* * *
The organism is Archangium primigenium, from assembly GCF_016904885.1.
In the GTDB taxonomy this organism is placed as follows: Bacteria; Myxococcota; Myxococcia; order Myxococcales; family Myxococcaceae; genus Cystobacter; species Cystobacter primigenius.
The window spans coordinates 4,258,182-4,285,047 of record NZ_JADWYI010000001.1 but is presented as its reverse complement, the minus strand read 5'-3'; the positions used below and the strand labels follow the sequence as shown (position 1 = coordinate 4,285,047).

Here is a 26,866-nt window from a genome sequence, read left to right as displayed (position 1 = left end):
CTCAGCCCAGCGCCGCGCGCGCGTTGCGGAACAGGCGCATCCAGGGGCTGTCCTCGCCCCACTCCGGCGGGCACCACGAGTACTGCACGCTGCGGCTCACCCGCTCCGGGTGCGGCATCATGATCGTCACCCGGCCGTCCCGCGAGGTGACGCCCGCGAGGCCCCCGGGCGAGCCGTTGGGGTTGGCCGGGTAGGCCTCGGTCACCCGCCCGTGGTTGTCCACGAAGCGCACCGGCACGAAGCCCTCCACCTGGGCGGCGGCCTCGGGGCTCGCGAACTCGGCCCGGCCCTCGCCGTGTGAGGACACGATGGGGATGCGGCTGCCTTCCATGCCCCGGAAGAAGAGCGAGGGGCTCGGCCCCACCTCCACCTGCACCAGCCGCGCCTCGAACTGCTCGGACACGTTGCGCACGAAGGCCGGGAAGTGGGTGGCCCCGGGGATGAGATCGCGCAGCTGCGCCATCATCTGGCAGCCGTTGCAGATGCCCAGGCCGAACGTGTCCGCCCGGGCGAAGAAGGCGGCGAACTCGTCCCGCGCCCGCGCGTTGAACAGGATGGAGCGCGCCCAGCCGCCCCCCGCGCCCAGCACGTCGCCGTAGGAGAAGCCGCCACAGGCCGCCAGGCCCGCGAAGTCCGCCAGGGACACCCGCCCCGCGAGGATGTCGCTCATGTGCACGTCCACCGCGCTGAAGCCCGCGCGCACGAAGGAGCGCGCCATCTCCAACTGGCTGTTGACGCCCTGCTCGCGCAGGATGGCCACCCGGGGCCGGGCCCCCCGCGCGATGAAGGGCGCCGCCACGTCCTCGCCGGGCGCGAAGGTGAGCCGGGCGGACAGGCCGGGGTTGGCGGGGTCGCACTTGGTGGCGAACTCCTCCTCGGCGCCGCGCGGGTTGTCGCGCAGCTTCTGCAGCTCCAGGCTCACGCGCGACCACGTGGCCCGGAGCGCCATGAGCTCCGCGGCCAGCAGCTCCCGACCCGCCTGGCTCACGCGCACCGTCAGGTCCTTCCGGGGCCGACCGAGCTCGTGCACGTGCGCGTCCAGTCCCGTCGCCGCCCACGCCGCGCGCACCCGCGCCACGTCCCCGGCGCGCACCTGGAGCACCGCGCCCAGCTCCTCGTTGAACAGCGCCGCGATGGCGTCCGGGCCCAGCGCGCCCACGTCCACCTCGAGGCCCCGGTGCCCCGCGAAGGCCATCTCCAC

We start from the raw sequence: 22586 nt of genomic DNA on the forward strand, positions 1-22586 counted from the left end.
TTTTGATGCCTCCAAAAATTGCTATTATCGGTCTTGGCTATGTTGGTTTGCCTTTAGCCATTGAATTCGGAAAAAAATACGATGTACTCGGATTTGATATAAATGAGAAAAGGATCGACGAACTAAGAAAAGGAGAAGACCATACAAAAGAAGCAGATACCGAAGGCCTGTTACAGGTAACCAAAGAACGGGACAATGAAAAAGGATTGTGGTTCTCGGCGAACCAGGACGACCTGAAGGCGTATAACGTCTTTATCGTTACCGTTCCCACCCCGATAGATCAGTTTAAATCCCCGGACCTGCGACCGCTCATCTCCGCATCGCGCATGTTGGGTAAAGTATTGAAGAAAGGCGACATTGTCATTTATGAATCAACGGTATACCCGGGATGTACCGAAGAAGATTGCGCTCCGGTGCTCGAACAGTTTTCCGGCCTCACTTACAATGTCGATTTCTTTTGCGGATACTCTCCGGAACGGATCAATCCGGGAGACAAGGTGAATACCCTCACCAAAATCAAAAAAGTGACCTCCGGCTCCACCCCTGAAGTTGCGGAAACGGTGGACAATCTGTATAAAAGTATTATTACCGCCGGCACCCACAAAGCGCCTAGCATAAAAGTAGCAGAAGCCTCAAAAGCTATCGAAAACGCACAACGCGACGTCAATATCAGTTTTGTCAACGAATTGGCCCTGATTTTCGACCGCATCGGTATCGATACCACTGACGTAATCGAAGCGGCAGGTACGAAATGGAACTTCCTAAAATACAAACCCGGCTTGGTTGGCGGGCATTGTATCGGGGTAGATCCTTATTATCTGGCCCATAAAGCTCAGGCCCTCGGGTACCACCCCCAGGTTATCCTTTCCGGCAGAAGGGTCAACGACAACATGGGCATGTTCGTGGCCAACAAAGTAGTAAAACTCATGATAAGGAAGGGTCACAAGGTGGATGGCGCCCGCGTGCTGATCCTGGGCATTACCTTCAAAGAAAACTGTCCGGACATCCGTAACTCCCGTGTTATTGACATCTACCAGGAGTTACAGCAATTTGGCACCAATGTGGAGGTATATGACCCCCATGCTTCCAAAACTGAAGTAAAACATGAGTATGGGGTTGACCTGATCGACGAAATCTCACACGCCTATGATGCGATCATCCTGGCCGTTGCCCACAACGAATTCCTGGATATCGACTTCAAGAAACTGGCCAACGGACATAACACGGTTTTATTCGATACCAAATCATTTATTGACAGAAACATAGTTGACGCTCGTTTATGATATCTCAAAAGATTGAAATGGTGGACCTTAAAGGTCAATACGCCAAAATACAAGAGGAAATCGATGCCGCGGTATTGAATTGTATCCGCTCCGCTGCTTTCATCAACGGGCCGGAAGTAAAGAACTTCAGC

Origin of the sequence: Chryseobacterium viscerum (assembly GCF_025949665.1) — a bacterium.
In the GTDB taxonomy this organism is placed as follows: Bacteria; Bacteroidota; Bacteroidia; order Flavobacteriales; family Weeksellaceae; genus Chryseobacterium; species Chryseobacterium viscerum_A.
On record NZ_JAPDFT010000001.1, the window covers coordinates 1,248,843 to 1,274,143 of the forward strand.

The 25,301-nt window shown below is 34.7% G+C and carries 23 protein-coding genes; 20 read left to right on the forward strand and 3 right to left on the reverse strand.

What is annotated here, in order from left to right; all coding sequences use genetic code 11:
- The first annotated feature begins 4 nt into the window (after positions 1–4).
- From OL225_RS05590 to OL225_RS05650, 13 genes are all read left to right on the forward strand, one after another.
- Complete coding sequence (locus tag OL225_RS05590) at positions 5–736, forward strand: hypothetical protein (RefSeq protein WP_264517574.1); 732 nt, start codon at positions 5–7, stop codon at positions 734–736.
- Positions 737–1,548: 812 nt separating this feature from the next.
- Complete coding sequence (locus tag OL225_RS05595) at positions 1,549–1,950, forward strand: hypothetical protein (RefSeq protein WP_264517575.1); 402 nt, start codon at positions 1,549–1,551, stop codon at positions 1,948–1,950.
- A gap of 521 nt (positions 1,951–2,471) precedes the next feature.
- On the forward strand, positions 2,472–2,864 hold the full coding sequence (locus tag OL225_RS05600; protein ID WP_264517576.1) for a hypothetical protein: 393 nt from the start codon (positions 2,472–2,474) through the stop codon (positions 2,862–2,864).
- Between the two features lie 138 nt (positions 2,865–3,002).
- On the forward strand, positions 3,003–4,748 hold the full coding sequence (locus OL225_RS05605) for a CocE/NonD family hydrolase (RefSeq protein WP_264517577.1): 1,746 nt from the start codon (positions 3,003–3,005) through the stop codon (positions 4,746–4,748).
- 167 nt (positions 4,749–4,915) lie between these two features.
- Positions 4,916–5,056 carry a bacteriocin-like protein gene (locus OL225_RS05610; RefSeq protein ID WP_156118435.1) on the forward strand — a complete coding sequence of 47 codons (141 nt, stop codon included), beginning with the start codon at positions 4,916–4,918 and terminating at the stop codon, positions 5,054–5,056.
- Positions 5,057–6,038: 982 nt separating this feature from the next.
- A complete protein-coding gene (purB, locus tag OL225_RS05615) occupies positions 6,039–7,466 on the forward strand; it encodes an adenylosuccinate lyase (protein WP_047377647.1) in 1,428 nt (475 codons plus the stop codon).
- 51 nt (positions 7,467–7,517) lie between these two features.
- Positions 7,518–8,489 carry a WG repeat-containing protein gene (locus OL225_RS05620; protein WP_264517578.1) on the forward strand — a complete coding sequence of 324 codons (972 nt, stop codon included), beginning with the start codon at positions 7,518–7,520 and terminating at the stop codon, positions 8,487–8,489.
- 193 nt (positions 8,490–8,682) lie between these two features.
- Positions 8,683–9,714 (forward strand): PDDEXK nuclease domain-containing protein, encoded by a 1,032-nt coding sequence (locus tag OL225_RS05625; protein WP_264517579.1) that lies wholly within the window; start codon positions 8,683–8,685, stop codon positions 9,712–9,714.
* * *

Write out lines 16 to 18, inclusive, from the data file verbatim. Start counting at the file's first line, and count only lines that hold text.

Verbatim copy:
- Positions 737–1,548: 812 nt separating this feature from the next.
- Complete coding sequence (locus tag OL225_RS05595) at positions 1,549–1,950, forward strand: hypothetical protein (RefSeq protein WP_264517575.1); 402 nt, start codon at positions 1,549–1,551, stop codon at positions 1,948–1,950.
- A gap of 521 nt (positions 1,951–2,471) precedes the next feature.